Fermi was late to market, but the completed design was on-time internally within Nvidia.

    Also its foolish to think that the exact same problems that affected Fermi will affect Kepler.
    Reply
  • AnandThenMan - Wednesday, September 22, 2010 - link

    So then if Nvidia's "internal schedule" does not reflect actual available, then we can add months onto the timelines of that slide. And what does it mean to say "technically" Nvidia had Fermi cards in 2009? That makes no sense at all.

    And so what if a design was completed, that helps Nvidia how? Designs don't generate revenue, actual products do. I don't think it's foolish to anticipate Kepler will be delayed, unless you mean the "design" will be on time, internally.
    Reply
  • Dark_Archonis - Wednesday, September 22, 2010 - link

    Again, it is foolish, because you are making a BIG assumption that Kepler will have the same flaws or weaknesses as Fermi does. You are also assuming TSMC will have as much trouble with its 28nm process as they did with their 40nm process.

    In other words, far too many assumptions you are making.

    As for Fermi being ready in late 2009, that is exactly what it means. The design was complete and ready, but like I said several issues led to the cards coming late to market.
    Reply
  • fteoath64 - Thursday, September 23, 2010 - link

    Good point!. Getting the chip into manufacturing will have its own issues to resolve. ie Heat and power consumption issues. Just hope that the delays are not going to be past a quarter or two.

    They need to milk Fermi for its worth in the market and seems like doing it already as shipped products. I hope they can keep power levels under control.
    Reply
  • Touche - Wednesday, September 22, 2010 - link

    "The reason the slide shows Fermi as a 2009 product is because it IS a 2009 product based on Nvidia's internal schedule. The design being finished internally at a company and the product being released to consumers are two different things. Technically, Nvidia DID have the Fermi cards ready to go in late 2009. Unexpected heat and power issues, along with TSMC's 40nm issues is what ended up delaying the Fermi cards."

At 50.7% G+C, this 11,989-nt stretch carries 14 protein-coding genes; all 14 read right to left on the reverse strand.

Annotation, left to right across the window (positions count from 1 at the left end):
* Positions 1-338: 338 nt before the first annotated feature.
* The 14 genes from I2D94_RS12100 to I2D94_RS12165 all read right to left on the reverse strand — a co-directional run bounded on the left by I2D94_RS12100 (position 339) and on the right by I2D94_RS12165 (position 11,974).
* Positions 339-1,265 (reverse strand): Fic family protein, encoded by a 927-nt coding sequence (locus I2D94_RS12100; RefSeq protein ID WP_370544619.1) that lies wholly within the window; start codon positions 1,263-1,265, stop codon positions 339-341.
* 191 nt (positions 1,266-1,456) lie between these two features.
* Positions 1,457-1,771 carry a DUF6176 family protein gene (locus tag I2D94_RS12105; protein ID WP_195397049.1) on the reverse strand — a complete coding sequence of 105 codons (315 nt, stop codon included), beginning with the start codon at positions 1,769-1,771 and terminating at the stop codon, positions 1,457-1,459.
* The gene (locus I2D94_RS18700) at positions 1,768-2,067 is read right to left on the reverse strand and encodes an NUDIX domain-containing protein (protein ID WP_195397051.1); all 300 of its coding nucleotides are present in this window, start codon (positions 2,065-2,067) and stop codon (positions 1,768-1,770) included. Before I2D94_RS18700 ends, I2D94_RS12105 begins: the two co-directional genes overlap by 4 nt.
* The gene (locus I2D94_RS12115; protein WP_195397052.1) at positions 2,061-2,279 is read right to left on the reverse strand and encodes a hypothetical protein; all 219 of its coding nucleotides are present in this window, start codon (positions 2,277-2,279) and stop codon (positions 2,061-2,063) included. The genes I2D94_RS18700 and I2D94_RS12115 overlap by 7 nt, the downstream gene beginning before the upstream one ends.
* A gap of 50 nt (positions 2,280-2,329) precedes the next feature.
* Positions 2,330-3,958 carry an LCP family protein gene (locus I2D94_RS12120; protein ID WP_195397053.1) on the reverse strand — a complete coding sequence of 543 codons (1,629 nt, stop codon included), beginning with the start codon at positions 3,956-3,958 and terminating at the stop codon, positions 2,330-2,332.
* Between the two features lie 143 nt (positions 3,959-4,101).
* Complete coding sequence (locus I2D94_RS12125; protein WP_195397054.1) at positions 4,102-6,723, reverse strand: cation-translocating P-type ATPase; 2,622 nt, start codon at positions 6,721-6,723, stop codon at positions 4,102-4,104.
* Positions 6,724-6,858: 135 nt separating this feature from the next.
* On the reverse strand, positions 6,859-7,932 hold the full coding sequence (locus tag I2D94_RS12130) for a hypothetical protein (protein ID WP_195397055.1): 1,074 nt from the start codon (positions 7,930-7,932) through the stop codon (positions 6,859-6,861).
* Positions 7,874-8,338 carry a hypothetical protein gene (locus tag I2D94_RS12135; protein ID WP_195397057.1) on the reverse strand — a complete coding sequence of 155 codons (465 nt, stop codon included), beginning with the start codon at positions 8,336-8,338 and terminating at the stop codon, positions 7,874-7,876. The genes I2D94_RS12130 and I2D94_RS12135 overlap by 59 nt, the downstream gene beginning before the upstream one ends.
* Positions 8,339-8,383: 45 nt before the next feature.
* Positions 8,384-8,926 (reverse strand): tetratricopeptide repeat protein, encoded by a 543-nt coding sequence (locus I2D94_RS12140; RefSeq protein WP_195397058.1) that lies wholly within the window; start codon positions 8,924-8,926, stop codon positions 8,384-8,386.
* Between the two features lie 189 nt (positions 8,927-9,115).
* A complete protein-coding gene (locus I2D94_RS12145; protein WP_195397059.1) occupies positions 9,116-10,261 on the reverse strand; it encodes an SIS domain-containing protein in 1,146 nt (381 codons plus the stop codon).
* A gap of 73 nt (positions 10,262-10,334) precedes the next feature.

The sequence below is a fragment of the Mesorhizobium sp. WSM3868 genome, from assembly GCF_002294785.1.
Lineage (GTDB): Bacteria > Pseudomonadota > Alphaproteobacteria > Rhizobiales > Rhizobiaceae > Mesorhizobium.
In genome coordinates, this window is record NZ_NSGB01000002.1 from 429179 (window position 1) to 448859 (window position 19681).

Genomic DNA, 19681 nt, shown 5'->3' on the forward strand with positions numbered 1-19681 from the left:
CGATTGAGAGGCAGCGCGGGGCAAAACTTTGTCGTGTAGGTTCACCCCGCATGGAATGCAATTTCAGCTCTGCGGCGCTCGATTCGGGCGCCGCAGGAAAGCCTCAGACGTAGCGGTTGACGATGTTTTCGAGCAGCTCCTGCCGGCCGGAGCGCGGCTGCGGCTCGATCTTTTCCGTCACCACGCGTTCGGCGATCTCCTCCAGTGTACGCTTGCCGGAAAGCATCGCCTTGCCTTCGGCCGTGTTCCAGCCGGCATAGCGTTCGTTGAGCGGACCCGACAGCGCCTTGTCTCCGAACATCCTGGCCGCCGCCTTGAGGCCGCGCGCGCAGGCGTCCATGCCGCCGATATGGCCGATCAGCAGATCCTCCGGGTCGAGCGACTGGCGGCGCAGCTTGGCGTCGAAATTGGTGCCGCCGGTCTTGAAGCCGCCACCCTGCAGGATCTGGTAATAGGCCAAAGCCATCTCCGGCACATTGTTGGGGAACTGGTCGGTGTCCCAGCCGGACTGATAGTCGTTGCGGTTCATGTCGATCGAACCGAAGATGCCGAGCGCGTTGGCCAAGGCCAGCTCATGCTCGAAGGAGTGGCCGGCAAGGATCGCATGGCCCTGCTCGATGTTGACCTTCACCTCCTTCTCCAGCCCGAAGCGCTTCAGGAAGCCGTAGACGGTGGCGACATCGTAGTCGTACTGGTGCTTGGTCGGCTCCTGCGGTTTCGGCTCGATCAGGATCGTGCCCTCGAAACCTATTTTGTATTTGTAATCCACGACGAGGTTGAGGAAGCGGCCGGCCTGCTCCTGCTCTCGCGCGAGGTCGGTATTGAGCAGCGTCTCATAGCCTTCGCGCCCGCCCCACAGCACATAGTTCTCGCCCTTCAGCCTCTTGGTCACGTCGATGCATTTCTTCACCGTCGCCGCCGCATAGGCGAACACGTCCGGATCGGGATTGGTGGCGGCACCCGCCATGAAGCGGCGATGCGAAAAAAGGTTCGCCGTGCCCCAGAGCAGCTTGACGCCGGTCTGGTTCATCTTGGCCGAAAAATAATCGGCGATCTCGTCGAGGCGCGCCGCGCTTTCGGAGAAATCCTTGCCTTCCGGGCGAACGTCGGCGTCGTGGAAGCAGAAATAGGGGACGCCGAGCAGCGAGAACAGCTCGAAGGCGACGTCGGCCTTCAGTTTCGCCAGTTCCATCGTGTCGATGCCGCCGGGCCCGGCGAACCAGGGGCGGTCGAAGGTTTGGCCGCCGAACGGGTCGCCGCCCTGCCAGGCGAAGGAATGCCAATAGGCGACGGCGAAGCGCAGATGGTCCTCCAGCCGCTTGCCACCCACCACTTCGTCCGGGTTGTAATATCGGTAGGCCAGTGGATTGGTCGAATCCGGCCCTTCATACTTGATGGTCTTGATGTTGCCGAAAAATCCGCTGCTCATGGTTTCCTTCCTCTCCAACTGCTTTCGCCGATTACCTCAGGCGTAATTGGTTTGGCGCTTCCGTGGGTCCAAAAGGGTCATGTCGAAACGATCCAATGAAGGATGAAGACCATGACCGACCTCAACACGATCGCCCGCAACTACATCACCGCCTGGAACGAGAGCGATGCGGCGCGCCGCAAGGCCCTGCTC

This is just...just...a giant LOL! If it can't be manufactured - it isn't ready, at all! Intel, AMD, Nvidia...they have designs ready for products that are due out in several years. Those products are as "ready to go" now as much as Fermi was in 2009.
    Reply
  • Dark_Archonis - Thursday, September 23, 2010 - link

    I don't see why this is a giant lol.

    That Nvidia slide was not designed for the average gamer or consumer. That slide was shown at the GPU Technology Conference, and someone simply took a pic of it. That slide doesn't even focus on performance directly, but efficiency and double precision instead.

    That slide is simply an illustration on Nvidia's internal timeline/schedule. So yes, Fermi being listed under 2009 makes sense under Nvidia's *internal* timeline, which is what that slide is.

    Yes the slide does not make sense for anyone else, like the rest of us. That slide is not meant for us though, so it's rather pointless to point and laugh at a slide of Nvidia's internal timeline.

    You're right, other companies have designs completed far in advance of being on sale to consumers, yet how come nobody here is making fun of those companies and their future timelines? We've seen slides from other companies as well.

    With so much negative criticism focused specifically at Nvidia and nobody else one really has to wonder about the motives of certain posters.
    Reply
  • arnavvdesai - Wednesday, September 22, 2010 - link

    Hi Anand,
    Have you heard anything from AMD about when they plan to move their graphics chipsets to a newer process? Also, who are they planning to use for graphics chipsets considering the yield issues they had at the beginning for 5xxx series against 40nm?
    Also, with monitors continuing to be stagnant at 2560 & 1080p what kind of improvements are these designers planning to insert? I mean Nvidia is planning to double or triple their FP calculation abilities but what about AMD? Also, with Dx12 most likely coming up if Microsoft sticks to their schedule of releasing Win8 in 2011 what features are those folks planning to be available in next gen APIs.
    Reply